You’ve probably already begun the process of winterizing around your home. You’ve unhooked and covered outside water spigots, wrapped any exposed pipes in insulation, and changed your thermostat to heat. In this process, don’t forget to ready your deck.
Just as you protect your deck with flashing tape and sealant, guard against the elements this winter with this 8-point checklist.
1. Pack Away Furnishings
The first step in getting ready for colder weather is to put away anything you won’t be using through the winter. For heavier items such as grills or wooden deck furniture, put on covers. The best covers are waterproof or at least water-resistant.
Polyester, which is lightweight, durable, and water-resistant, allows moisture to pass through in a hard rain. Vinyl, which is laminated onto fleece or polyester offers waterproof protection. You can buy covers to fit the shape of your furnishings, or get larger pieces and secure with a bungee or other straps.
2. Give it a Good Cleaning
Leaves, dirt, and vegetation that sit on your deck boards will trap water and cause damage over time. Sweep or use a leaf blower to get out all of the debris, especially between the boards. Then, wash with soap and water. Power washers can damage a wood deck and cause splintering.
If you choose to use a power washer, put it on a low setting, hold the nozzle at least two feet from your deck boards, and use a fan attachment. Be sure to rinse off the surface completely to avoid a film. Then, let it dry well before moving furnishings back on or applying sealant.
3. Protect your Wood
Staining and sealing your deck can be time-consuming but provides protection for your wood and beauty for outdoor living space. The most important piece of advice: Take your time. Adding stain or seal is a little like waxing a car, enhancing beauty while practically helping to waterproof your valuable possession.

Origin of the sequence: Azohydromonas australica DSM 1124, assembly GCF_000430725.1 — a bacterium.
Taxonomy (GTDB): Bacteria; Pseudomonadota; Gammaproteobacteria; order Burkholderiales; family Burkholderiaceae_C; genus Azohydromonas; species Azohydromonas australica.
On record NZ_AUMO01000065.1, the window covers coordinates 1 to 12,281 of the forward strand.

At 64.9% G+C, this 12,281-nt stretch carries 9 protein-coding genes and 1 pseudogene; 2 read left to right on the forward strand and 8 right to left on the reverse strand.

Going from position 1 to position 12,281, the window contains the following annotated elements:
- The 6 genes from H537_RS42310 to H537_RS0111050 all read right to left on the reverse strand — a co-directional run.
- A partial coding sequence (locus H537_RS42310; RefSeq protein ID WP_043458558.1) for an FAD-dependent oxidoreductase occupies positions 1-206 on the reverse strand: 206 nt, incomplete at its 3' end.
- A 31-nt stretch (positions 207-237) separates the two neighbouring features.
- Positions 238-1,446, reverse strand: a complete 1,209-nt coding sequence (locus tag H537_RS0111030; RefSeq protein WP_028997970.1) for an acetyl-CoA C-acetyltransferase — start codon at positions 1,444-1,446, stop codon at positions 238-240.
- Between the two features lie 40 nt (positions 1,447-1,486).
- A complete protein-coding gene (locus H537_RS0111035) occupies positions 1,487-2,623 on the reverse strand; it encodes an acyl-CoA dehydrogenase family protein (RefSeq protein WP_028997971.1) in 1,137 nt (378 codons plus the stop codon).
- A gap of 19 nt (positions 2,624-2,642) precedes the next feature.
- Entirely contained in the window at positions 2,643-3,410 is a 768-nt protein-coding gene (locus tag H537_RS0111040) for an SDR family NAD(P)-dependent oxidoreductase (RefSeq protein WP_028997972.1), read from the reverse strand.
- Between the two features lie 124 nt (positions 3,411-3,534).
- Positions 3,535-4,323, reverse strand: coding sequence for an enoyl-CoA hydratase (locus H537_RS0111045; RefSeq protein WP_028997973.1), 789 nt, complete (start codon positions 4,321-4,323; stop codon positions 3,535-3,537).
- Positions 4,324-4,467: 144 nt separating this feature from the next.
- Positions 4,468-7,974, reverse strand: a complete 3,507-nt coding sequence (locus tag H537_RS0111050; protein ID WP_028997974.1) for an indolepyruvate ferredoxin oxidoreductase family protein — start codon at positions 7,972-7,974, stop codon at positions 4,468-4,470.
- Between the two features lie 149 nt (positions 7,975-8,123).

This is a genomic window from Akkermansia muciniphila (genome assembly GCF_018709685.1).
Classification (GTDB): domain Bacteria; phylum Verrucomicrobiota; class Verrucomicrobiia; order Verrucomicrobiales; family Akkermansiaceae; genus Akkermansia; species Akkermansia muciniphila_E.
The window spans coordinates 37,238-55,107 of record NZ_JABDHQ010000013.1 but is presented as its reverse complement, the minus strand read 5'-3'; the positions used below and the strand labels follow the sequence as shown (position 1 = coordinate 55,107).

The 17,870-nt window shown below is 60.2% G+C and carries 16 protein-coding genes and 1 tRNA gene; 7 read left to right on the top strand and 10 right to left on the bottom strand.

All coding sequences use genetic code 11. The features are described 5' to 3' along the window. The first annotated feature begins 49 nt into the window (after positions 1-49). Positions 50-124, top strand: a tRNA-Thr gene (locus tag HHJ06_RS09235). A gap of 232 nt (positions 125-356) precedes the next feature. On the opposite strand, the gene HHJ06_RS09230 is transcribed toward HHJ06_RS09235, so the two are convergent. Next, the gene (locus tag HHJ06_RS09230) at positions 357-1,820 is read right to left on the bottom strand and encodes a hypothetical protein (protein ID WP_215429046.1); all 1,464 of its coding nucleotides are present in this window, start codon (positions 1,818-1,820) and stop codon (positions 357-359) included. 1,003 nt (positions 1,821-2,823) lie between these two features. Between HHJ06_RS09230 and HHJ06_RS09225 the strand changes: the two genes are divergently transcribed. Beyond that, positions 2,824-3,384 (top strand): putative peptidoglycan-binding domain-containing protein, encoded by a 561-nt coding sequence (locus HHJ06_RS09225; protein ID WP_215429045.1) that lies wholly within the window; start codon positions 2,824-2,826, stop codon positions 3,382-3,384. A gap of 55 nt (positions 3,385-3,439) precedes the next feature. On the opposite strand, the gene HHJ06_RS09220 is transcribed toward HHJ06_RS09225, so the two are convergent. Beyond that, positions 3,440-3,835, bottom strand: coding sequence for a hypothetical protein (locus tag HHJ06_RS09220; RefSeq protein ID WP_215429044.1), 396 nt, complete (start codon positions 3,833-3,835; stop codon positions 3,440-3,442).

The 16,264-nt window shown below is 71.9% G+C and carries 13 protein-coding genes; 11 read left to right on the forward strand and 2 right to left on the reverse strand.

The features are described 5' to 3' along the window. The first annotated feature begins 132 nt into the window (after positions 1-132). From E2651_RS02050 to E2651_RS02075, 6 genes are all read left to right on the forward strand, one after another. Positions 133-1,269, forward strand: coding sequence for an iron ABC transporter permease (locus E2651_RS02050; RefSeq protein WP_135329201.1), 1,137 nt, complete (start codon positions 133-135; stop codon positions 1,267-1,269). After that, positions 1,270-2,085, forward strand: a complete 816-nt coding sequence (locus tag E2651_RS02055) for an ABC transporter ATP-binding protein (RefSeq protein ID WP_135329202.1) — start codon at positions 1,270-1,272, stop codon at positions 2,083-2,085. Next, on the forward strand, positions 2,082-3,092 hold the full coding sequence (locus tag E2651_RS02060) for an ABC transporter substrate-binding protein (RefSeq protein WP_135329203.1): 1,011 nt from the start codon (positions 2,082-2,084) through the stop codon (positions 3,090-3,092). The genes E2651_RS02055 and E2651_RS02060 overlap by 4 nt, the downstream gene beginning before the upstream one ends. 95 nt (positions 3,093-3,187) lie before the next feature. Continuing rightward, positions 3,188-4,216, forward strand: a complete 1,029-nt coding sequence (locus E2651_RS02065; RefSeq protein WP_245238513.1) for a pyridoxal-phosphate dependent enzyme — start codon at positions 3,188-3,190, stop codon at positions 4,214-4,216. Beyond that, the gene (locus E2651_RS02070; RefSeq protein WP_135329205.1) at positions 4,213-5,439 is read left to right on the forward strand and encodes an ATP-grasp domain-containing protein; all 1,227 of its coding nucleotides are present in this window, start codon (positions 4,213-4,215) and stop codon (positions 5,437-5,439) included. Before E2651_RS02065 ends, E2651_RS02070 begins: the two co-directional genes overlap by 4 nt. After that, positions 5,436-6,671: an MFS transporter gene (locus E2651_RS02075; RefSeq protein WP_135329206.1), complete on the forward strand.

Here is a step-by-step guide:
— Choose the right time: A sunny day, preferably above 50°F is best for sealing.
— Make sure the surface is clean, per the instructions above.
— If needed, sand down any rough surfaces. Then, clean off any sawdust, especially between the boards.
— Stir, don’t shake, the sealer to keep out bubbles.
— Apply the sealer using a brush, roller, or sprayer. Go thin and apply more as needed.
— Let it dry completely before moving furnishings back on deck.
4. Give it an Inspection
If left unprotected, the wood on your deck can begin to rot in as little as 8-10 years. If you walk across aboard and it springy, address it before it becomes dangerous. If you see signs of damage, it’s important to either DIY a solution or calls in a professional deck builder. What should you look for? Cracks, rotting, darkened spots, or any wood that feels spongy or is flaking off.
Also, test railings and stairs to ensure they are sturdy and safe. The primary culprits for deck damage are moisture and insects. Look for rusty screws, nails, or fasteners that have come loose or are compromised. Also, check for any signs of insect damage:
— Springy deck
— Wood shavings on the ground below the deck
— Rustling noises inside the deck
— Winged ants on the deck
— Wood sounds hollow
— Sunken wood
5. Cover it Up
Using a tarp allows you to lift the tarp and empty off the snow or ice more easily. However, tarping the whole deck may not be the best idea. Limiting all airflow can lead to mildew and mold. If you do cover in a tarp, make sure your wood can breathe.
6. Stock Up
on the tools, you’ll need. While some harsh de-icers are not recommended, especially for wooden decks, you may use salts that advertise being safe for patios on their packaging. You’ll also want to be sure you have a plastic shovel and outdoor broom. Having these items on hand now — before they sell out at the hardware store — will make it much easier when you have your first snowfall.
7. Keep the Snow Off
Remove snow quickly after it falls on your deck using a broom or plastic, not metal, shovel, or a safe-for-decks de-icer. If you allow the snow to stay, it may melt in the sun and freeze at night making it much harder to remove.
8. Cut Back Vegetation
Overhanging tree limbs, overgrown shrubs, and out-of-control climbing vines are not only unsightly but dangerous to your home. They hold moisture, which is can cause wood to rot faster. Limbs can also fall on your deck or home and cause serious damage. Prune the vegetation yourself or bring in a pro. While sooner is better, be sure to follow guidance on pruning shrubs and trees based on the time of year to ensure you don’t damage your beloved roses or hydrangea.
Enjoy your deck this season whenever you can, and stay safe when winds turn icy. You’ll be glad you took the time to prepare for winter when days turn warmer and you can spend more time in your well maintained outdoor living space.